Supporters of President Obama’s Iran deal (JCPOA) are starting to worry — but that is because they believed him when his lips moved. They heard “snapback sanctions” and pretended those were an actual “thing.” They are not, and never were. They heard Treasury Secretary Jack Lew say the U.S. would never allow Iran access to dollar trading because of the corruption of the Iranian banking system and Iranian support for terrorism — and they wanted to believe him. And sanctions? The administration said that sanctions related to non-nuclear Iranian behavior — support for terrorism, ballistic missile development, and more — would be retained.
Supporters believed Secretary Kerry when he said sanctions on Iran would be lifted only by a “tiny portion,” which would be “very limited, temporary and reversible… So believe me, when I say this relief is limited and reversible, I mean it.” They all but heard him stamp his loafer.
The mistake was not just listening to the administration say whatever it was Democrats in Congress wanted to hear, while knowing full well that once the train left the station it would never, ever come back. The bigger mistake was not listening to Iran. The Iranians have been clear and consistent about their understanding of the JCPOA.
- To block “infiltration” of “Iran’s defense and security affairs under the pretext of nuclear supervision and inspection… Iranian military officials are not allowed to let the foreigners go through the country’s security-defense shield and fence.”
- “Iran’s military officials are not at all allowed to stop the country’s defense development and progress on the pretext of supervision and inspection and the country’s defense development and capabilities should not be harmed in the talks.”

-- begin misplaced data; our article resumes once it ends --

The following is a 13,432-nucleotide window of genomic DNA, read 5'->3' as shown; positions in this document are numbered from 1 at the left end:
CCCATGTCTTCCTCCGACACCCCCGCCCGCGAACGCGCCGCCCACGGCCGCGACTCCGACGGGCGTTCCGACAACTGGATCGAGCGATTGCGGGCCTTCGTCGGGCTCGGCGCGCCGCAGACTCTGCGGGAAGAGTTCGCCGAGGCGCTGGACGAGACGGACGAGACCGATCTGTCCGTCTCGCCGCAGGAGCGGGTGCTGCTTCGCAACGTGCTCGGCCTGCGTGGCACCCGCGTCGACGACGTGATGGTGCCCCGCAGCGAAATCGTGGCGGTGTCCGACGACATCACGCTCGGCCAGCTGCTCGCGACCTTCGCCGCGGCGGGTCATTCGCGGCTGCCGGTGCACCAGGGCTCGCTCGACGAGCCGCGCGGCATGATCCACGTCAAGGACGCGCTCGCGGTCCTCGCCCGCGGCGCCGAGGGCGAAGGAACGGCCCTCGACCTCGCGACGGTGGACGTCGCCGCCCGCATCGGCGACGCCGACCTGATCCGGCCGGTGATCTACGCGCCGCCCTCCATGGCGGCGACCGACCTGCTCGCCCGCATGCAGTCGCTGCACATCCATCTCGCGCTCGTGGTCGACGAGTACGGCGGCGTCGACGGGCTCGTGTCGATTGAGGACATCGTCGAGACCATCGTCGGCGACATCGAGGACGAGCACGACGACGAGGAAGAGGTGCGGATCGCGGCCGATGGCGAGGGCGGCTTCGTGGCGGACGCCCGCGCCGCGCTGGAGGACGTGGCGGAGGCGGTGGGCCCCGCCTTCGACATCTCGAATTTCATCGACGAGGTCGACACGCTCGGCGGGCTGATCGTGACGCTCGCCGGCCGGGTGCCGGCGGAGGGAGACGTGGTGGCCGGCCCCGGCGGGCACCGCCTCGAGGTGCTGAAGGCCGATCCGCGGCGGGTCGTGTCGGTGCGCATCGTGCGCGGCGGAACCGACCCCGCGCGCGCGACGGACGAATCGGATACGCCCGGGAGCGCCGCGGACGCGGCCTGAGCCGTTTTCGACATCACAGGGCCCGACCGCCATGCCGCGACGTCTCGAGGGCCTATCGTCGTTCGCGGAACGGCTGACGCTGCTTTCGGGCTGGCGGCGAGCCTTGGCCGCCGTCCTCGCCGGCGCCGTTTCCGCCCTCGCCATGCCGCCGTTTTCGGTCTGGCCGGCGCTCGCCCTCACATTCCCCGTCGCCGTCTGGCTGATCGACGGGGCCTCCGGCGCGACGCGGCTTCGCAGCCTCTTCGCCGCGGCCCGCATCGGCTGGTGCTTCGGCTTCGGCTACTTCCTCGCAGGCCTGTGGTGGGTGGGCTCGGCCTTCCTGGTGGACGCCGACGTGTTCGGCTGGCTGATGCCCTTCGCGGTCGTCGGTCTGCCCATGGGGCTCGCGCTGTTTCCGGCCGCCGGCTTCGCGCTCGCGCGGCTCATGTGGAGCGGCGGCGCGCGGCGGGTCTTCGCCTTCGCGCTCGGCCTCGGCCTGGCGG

- “Our support for our brothers in the resistance [Hezbollah, Assad, Yemeni Houthis, Hamas, Shiites in Iraq] in different places should not be undermined.”
- A final deal should be a “comprehensive one envisaging the right for Iran to rapidly reverse its measures in case the opposite side refrains from holding up its end of the bargain.”
- “Iran’s national security necessitates guaranteed irreversibility of the sanctions removal and this is no issue for bargaining, trade, or compromise.”
- “Implementation… should totally depend on the approval of the country’s legal and official authorities and the start time for the implementation of undertakings should first be approved by the relevant bodies.”
- Iran would not be limited in transferring its nuclear know-how to other countries of its choosing.
The Iranians deliberately and openly conflated what the Administration claimed would be limited sanctions relief related to specific Iranian actions on the nuclear program with the larger issues of sanctions for other Iranian behavior. The Iranians were confident that the Americans could be counted on not to collapse the whole discussion over violations along the edges. Their model was American behavior in the Israeli-Palestinian “peace process.” The Palestinians violate agreements and understandings with impunity because they know the Administration is more firmly wedded to the process than the specific issues on the table.